The trial court found “[t]he medical condition of the minor child when he entered foster care, coupled with the fact that the minor child had no one to take care of him or ensure his needs were being met at the time he was taken into emergency protective custody, constitutes neglect by Teresa Crosby.”  The court further found that Crosby’s history with DSS, along with the findings of physical neglect of the child, constituted a repetition of neglect that made it unlikely the home could be made safe within twelve months.  The court terminated her parental rights pursuant to section 20-7-1572(1) of the South Carolina Code (Supp. 2004).


Crosby contends the trial court erred in terminating her parental rights under section 20-7-1572(1) because there was no evidence she neglected the child by leaving him in the custody of her grown children.  We disagree.

Section 20-7-1572 states:

The family court may order the termination of parental rights upon a finding of one or more of the following grounds and a finding that termination is in the best interest of the child:

1) The child or another child in the home has been harmed as defined in Section 20-7-490, and because of the severity or repetition of the abuse or neglect, it is not reasonably likely that the home can be made safe within twelve months.  In determining the likelihood that the home can be made safe, the parent’s previous abuse or neglect of the child or another child in the home may be considered.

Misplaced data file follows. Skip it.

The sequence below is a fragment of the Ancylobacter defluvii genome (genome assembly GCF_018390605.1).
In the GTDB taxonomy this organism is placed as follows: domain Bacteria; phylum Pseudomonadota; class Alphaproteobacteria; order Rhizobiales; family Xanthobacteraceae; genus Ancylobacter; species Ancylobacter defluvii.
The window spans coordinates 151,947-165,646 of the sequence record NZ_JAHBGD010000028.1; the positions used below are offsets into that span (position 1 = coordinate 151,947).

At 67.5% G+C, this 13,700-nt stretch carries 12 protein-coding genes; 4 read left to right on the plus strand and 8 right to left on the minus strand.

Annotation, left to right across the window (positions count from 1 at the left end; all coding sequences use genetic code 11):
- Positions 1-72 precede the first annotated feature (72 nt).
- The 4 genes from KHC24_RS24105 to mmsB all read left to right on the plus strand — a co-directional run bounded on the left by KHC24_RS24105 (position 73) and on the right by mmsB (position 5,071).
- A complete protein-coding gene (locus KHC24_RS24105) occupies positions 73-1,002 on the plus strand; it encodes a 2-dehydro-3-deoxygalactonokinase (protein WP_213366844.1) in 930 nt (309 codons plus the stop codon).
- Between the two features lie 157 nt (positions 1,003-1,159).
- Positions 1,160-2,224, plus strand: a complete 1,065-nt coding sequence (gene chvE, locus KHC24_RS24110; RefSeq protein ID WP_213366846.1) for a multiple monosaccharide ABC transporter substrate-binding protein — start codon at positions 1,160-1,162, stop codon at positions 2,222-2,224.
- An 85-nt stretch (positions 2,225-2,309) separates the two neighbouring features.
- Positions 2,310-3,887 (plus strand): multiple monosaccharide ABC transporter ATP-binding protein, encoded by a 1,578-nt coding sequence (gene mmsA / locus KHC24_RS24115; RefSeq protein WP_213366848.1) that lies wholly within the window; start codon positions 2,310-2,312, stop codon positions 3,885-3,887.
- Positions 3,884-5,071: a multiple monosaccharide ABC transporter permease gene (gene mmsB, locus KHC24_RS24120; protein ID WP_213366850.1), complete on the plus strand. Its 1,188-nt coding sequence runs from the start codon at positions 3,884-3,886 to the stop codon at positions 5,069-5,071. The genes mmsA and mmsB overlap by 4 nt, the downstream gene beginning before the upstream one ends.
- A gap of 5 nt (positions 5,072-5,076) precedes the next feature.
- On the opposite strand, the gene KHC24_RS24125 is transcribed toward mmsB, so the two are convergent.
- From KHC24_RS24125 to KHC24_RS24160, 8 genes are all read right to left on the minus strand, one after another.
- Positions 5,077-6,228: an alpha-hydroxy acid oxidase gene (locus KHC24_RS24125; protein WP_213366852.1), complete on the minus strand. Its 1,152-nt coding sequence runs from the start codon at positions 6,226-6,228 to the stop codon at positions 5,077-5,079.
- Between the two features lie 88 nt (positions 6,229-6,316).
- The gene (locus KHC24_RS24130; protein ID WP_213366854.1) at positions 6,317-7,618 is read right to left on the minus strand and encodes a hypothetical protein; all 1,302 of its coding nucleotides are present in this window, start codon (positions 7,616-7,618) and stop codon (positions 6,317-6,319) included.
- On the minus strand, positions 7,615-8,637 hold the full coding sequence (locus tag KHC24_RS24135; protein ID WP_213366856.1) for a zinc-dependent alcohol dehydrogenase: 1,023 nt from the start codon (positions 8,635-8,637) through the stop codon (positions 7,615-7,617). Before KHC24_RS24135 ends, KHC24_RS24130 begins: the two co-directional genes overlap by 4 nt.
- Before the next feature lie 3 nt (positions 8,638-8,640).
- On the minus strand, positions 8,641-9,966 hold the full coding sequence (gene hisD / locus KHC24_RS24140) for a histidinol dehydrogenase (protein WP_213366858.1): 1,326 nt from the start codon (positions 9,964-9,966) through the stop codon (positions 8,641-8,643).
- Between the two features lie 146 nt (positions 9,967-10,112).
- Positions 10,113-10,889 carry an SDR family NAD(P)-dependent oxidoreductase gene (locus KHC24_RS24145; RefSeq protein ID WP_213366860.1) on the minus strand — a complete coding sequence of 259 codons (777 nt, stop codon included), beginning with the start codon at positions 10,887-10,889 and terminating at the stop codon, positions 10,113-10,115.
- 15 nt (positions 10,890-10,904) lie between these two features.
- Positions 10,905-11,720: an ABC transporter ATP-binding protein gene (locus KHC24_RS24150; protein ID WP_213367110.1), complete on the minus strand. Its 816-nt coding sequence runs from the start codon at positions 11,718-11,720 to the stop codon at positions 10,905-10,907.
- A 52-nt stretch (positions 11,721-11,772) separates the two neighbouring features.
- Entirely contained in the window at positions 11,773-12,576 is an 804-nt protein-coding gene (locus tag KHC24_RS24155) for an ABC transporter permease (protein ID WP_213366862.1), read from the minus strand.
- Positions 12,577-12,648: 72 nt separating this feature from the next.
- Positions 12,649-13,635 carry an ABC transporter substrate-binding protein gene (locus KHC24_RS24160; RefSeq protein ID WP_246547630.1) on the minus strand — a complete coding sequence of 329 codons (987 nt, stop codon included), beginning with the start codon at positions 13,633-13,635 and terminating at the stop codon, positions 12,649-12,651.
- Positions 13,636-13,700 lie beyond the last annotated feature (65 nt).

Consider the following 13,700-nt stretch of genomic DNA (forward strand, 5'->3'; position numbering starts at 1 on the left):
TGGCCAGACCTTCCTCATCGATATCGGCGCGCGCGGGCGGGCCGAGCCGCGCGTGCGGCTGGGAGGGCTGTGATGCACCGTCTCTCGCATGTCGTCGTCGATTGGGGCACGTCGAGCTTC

S.C. Code Ann. § 20-7-1572(1) (Supp. 2004).  Section 20-7-490 states in pertinent part as follows: 

(2) “Child abuse or neglect”, or “harm” occurs when the parent, guardian, or other person responsible for the child’s welfare:

(a)    inflicts or allows to be inflicted upon the child physical or mental injury or engages in acts or omissions which present a substantial risk of physical or mental injury to the child . . .;

          . . . .

(c) fails to supply the child with adequate food, clothing, shelter, or education as required under Article 1 of Chapter 65 of Title 59, supervision appropriate to the child’s age and development, or health care though financially able to do so or offered financial or other reasonable means to do so and the failure to do so has caused or presents a substantial risk of causing physical or mental injury. . . ;

(d) abandons the child;

           . . . .

(f) has committed abuse or neglect as described in subsections (a) through (e) such that a child who subsequently becomes part of the person’s household is at substantial risk of one of those forms of abuse or neglect.


As found by the trial court, Crosby has a “long history of neglect.”  The prior action, coupled with the poor medical and developmental condition of the child in this action, support the court’s finding that Crosby neglected the child.  The repetition of neglect likely would not be remedied within twelve months, as Crosby remains incarcerated and no person has indicated a willingness to accept custody of the child.  Accordingly, there is ample evidence in the record to support the trial court’s finding that Crosby’s parental rights should be terminated under section 20-7-1572(1).



[1]We decide this case without oral argument pursuant to Rule 215, SCACR.